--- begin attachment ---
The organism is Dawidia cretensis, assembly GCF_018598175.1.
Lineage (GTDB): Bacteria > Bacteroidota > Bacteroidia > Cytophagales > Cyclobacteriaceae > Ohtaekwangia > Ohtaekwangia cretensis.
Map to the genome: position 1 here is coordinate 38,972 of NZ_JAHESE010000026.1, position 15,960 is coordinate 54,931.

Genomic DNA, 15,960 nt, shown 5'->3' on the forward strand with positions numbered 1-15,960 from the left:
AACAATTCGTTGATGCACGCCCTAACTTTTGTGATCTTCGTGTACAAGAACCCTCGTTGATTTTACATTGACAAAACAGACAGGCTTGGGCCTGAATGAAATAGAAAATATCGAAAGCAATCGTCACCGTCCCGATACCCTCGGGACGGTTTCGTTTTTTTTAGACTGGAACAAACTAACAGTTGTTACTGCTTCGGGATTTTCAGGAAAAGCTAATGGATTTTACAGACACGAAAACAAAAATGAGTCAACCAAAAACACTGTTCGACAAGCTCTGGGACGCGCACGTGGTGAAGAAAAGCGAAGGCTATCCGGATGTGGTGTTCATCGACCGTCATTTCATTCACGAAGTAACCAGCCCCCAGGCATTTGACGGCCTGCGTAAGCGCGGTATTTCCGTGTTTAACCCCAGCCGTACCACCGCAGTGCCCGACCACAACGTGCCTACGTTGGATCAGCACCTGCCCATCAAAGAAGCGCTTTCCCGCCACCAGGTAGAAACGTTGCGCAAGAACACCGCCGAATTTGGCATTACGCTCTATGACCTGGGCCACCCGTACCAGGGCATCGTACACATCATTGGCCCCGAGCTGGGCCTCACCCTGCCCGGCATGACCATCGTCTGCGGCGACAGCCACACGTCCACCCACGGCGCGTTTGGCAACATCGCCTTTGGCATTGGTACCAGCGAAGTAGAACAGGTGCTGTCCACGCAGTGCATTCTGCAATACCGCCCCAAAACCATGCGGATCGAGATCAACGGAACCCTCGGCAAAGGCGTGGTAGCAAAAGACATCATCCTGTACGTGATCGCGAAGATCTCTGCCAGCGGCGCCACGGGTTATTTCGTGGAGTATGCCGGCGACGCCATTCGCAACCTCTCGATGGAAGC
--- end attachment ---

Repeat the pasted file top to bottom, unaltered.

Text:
The organism is Dawidia cretensis, assembly GCF_018598175.1.
Lineage (GTDB): Bacteria > Bacteroidota > Bacteroidia > Cytophagales > Cyclobacteriaceae > Ohtaekwangia > Ohtaekwangia cretensis.
Map to the genome: position 1 here is coordinate 38,972 of NZ_JAHESE010000026.1, position 15,960 is coordinate 54,931.

Genomic DNA, 15,960 nt, shown 5'->3' on the forward strand with positions numbered 1-15,960 from the left:
AACAATTCGTTGATGCACGCCCTAACTTTTGTGATCTTCGTGTACAAGAACCCTCGTTGATTTTACATTGACAAAACAGACAGGCTTGGGCCTGAATGAAATAGAAAATATCGAAAGCAATCGTCACCGTCCCGATACCCTCGGGACGGTTTCGTTTTTTTTAGACTGGAACAAACTAACAGTTGTTACTGCTTCGGGATTTTCAGGAAAAGCTAATGGATTTTACAGACACGAAAACAAAAATGAGTCAACCAAAAACACTGTTCGACAAGCTCTGGGACGCGCACGTGGTGAAGAAAAGCGAAGGCTATCCGGATGTGGTGTTCATCGACCGTCATTTCATTCACGAAGTAACCAGCCCCCAGGCATTTGACGGCCTGCGTAAGCGCGGTATTTCCGTGTTTAACCCCAGCCGTACCACCGCAGTGCCCGACCACAACGTGCCTACGTTGGATCAGCACCTGCCCATCAAAGAAGCGCTTTCCCGCCACCAGGTAGAAACGTTGCGCAAGAACACCGCCGAATTTGGCATTACGCTCTATGACCTGGGCCACCCGTACCAGGGCATCGTACACATCATTGGCCCCGAGCTGGGCCTCACCCTGCCCGGCATGACCATCGTCTGCGGCGACAGCCACACGTCCACCCACGGCGCGTTTGGCAACATCGCCTTTGGCATTGGTACCAGCGAAGTAGAACAGGTGCTGTCCACGCAGTGCATTCTGCAATACCGCCCCAAAACCATGCGGATCGAGATCAACGGAACCCTCGGCAAAGGCGTGGTAGCAAAAGACATCATCCTGTACGTGATCGCGAAGATCTCTGCCAGCGGCGCCACGGGTTATTTCGTGGAGTATGCCGGCGACGCCATTCGCAACCTCTCGATGGAAGC